Jane Fonda in Five Acts
Director Susan Lacy has the great advantage of a subject whose life has been extensively documented literally since birth.
'') The cop and the sharpshooter achieve an easy rapport; she likes it that his apartment is filled with incredibly elaborate reconstructions of Civil War battles.
But then the movie kicks into auto - pilot. The last third of the film is a ready-made action movie plug-in. Without giving away a single secret, I can tell you that Regis and Chance find it necessary to break into the White House. And to do this, they must traverse a forgotten series of tunnels that lead by labyrinthine twists into the White House basement. The movie does what too many thrillers do: It establishes an interesting premise, and then instead of following it, substitutes standard action cliches. Will there be water, rats, electricity, dangerous secrets, hazards, security traps, flames, explosions and gunshots in the tunnel? If you think not, you haven't seen ``The Rock'' or all the other movies that inspire this sequence.
While our heroes sharpshooter are wading through the dangerous subterranean waters, let's step back and think. They need to tell the president something. He is walled off by a conspiracy. How can they get the information to him? I can think of two answers: (1) The president's son has a personal motive for wanting his father to get the information, and has complete access to him. (2) The cop is surrounded by TV cameras every time he steps outside. He could simply blurt out the truth, since there is no need to keep it secret.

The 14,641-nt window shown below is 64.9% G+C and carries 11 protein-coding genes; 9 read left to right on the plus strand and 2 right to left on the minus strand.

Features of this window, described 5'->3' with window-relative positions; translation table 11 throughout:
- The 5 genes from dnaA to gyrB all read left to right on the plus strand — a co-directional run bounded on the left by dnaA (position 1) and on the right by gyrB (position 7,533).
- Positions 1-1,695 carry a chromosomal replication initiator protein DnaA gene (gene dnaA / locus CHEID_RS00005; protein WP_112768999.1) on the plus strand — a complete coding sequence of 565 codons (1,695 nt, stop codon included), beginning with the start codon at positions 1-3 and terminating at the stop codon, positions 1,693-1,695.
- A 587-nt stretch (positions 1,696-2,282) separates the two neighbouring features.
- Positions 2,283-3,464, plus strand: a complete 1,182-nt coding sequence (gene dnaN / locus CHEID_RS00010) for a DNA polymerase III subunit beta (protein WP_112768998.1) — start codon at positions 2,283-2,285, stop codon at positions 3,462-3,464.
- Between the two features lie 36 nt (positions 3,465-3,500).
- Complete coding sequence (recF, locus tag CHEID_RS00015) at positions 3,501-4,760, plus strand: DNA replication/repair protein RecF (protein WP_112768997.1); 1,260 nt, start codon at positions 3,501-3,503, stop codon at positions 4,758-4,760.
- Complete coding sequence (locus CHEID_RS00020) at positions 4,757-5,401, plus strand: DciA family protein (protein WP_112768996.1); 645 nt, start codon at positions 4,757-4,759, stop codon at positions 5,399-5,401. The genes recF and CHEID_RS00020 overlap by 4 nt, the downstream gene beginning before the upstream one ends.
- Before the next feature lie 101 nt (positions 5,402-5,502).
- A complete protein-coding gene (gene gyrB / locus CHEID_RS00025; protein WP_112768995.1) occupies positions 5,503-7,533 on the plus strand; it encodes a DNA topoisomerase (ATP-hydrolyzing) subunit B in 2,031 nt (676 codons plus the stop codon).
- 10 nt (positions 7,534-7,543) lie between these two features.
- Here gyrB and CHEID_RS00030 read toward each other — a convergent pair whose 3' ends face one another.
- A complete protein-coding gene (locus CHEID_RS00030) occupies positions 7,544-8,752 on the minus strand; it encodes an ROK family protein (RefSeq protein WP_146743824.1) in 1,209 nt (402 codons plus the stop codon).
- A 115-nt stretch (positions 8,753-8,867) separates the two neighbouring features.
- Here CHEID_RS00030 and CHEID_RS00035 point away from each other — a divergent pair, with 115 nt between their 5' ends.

Neither of these alternatives would be as much fun as breaking into the White House, but they would have a better chance of success.
The fact is, the entire movie is fiction, and so if it's entertaining me, then I'm grateful. It's only when a movie stops working that I ask questions. For example, in a later scene, Regis masquerades as a janitor and pushes a cart through the White House while holding his head down and whistling tunelessly.
Doesn't he know that holding your head down and whistling tunelessly is what *all* suspicious characters do when they disguise themselves as janitors? Isn't that like wearing a neon sign saying ``Impostor?'' I'd love to see a taut, competent police procedural based on a murder in the White House_one that followed standard procedures to see how they were warped by presidential power. ``Murder at 1600'' seems to have started in that direction, before the fatal decision was made to cut out large chunks of the story in order to import weary thriller cliches. If I want to see a movie about slogging through flooded tunnels, I'll watch ``The Third Man.''
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